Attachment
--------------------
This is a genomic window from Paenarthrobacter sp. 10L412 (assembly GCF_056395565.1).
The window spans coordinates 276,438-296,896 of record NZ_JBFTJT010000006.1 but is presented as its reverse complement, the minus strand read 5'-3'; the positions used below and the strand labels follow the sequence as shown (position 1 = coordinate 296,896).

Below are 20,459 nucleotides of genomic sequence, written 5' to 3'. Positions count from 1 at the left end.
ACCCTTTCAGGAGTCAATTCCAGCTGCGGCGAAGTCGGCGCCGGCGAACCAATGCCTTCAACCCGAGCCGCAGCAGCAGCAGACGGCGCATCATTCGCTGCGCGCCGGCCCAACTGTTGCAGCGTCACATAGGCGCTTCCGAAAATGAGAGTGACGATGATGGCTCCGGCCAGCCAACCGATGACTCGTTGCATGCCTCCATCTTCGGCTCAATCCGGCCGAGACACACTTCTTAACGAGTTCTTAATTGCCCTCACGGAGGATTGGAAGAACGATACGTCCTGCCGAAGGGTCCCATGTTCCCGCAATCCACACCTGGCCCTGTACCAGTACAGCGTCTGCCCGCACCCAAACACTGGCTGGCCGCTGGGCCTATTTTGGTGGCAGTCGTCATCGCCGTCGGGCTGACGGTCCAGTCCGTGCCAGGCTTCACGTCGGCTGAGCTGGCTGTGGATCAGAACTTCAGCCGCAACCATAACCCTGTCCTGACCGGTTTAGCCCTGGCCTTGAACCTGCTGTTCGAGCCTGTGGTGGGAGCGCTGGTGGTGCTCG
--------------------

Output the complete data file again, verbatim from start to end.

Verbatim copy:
This is a genomic window from Paenarthrobacter sp. 10L412 (assembly GCF_056395565.1).
The window spans coordinates 276,438-296,896 of record NZ_JBFTJT010000006.1 but is presented as its reverse complement, the minus strand read 5'-3'; the positions used below and the strand labels follow the sequence as shown (position 1 = coordinate 296,896).

Below are 20,459 nucleotides of genomic sequence, written 5' to 3'. Positions count from 1 at the left end.
ACCCTTTCAGGAGTCAATTCCAGCTGCGGCGAAGTCGGCGCCGGCGAACCAATGCCTTCAACCCGAGCCGCAGCAGCAGCAGACGGCGCATCATTCGCTGCGCGCCGGCCCAACTGTTGCAGCGTCACATAGGCGCTTCCGAAAATGAGAGTGACGATGATGGCTCCGGCCAGCCAACCGATGACTCGTTGCATGCCTCCATCTTCGGCTCAATCCGGCCGAGACACACTTCTTAACGAGTTCTTAATTGCCCTCACGGAGGATTGGAAGAACGATACGTCCTGCCGAAGGGTCCCATGTTCCCGCAATCCACACCTGGCCCTGTACCAGTACAGCGTCTGCCCGCACCCAAACACTGGCTGGCCGCTGGGCCTATTTTGGTGGCAGTCGTCATCGCCGTCGGGCTGACGGTCCAGTCCGTGCCAGGCTTCACGTCGGCTGAGCTGGCTGTGGATCAGAACTTCAGCCGCAACCATAACCCTGTCCTGACCGGTTTAGCCCTGGCCTTGAACCTGCTGTTCGAGCCTGTGGTGGGAGCGCTGGTGGTGCTCG